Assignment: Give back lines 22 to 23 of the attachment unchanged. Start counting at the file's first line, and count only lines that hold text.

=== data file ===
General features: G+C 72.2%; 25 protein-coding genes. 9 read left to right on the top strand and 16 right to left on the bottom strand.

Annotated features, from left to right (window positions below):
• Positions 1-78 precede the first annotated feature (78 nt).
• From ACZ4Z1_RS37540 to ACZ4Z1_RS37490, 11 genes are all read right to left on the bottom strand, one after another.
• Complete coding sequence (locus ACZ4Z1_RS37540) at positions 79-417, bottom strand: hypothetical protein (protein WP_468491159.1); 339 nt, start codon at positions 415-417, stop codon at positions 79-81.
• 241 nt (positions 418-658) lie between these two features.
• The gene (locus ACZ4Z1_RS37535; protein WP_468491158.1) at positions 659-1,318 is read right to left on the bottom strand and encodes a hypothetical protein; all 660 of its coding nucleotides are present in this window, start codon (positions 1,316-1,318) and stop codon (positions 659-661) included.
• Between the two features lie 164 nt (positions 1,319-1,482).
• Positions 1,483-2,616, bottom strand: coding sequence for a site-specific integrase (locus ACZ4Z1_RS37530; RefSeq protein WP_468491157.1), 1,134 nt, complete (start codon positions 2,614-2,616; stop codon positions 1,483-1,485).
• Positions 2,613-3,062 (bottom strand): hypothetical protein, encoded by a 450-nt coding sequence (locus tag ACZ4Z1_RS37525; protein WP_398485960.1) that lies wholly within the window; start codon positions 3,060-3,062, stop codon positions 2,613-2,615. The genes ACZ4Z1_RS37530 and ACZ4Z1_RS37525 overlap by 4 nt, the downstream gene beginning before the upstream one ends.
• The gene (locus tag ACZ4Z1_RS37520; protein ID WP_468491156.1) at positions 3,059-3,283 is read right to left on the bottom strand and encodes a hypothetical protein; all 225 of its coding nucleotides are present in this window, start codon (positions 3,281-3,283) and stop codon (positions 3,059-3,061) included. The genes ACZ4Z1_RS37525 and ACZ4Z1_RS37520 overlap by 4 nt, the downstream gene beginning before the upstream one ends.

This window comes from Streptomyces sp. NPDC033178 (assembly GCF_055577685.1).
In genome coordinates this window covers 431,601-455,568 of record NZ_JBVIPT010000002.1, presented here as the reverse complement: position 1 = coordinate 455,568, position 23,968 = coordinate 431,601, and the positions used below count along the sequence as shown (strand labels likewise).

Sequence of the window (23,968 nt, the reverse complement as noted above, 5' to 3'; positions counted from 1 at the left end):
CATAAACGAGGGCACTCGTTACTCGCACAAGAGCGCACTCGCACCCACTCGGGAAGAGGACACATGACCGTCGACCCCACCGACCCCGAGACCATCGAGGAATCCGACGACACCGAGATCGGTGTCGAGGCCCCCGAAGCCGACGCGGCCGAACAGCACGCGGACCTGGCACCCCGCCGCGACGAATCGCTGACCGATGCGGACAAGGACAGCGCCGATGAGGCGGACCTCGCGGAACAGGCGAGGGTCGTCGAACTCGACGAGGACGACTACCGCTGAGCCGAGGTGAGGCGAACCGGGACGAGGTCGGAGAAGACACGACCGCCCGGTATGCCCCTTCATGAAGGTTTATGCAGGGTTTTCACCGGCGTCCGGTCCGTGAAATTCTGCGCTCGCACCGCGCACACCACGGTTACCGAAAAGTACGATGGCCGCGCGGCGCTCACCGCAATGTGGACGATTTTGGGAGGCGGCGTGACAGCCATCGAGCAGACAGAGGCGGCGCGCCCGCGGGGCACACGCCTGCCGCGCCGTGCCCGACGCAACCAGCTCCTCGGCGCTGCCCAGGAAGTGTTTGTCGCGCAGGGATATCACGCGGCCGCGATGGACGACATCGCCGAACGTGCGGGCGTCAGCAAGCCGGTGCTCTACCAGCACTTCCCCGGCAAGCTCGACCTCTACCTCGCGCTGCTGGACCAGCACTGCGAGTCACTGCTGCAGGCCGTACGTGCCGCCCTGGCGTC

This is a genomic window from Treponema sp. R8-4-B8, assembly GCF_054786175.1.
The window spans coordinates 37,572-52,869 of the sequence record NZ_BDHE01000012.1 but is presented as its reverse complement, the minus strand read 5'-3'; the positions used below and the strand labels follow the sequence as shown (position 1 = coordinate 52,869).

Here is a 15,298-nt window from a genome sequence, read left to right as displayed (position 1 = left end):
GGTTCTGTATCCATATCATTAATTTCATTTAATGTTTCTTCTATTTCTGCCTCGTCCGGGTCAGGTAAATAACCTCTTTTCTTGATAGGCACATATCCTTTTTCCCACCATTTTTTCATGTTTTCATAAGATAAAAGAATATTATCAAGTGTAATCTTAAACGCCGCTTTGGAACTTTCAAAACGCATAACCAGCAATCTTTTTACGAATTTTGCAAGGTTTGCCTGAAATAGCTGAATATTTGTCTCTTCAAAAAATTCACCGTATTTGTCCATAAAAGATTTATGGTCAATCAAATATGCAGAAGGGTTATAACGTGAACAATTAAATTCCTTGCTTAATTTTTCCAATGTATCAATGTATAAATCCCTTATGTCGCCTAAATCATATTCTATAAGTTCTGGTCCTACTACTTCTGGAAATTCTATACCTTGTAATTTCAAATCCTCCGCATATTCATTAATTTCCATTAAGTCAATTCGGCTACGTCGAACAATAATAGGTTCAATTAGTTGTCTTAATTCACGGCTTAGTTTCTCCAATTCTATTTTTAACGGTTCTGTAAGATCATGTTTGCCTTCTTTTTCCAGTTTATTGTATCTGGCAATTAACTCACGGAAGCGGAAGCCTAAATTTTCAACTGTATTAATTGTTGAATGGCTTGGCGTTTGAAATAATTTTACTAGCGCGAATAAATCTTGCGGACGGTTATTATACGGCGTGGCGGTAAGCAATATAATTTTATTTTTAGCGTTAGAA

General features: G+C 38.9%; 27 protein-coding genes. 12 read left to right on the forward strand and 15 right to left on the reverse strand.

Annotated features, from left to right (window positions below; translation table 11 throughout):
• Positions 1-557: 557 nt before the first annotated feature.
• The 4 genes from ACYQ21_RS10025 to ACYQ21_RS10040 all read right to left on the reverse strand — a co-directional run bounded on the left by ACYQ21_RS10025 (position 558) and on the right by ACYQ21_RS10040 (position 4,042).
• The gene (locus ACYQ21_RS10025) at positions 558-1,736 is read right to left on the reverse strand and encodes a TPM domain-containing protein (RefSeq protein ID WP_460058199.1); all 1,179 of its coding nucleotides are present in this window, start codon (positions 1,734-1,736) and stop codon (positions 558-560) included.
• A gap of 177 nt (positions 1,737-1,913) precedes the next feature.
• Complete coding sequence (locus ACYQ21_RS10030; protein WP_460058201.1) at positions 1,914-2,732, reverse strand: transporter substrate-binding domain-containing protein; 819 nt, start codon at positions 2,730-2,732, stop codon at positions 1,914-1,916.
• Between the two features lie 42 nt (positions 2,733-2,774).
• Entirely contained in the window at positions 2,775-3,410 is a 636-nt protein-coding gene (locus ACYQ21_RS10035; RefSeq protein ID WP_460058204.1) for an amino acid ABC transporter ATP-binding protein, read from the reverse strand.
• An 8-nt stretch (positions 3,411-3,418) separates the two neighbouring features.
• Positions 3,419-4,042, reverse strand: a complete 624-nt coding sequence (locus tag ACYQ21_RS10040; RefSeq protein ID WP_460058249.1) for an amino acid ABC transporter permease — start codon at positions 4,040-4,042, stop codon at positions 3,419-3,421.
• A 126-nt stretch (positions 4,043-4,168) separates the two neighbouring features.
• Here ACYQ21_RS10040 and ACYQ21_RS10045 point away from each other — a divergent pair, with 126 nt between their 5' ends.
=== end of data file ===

• Positions 1-557: 557 nt before the first annotated feature.
• The 4 genes from ACYQ21_RS10025 to ACYQ21_RS10040 all read right to left on the reverse strand — a co-directional run bounded on the left by ACYQ21_RS10025 (position 558) and on the right by ACYQ21_RS10040 (position 4,042).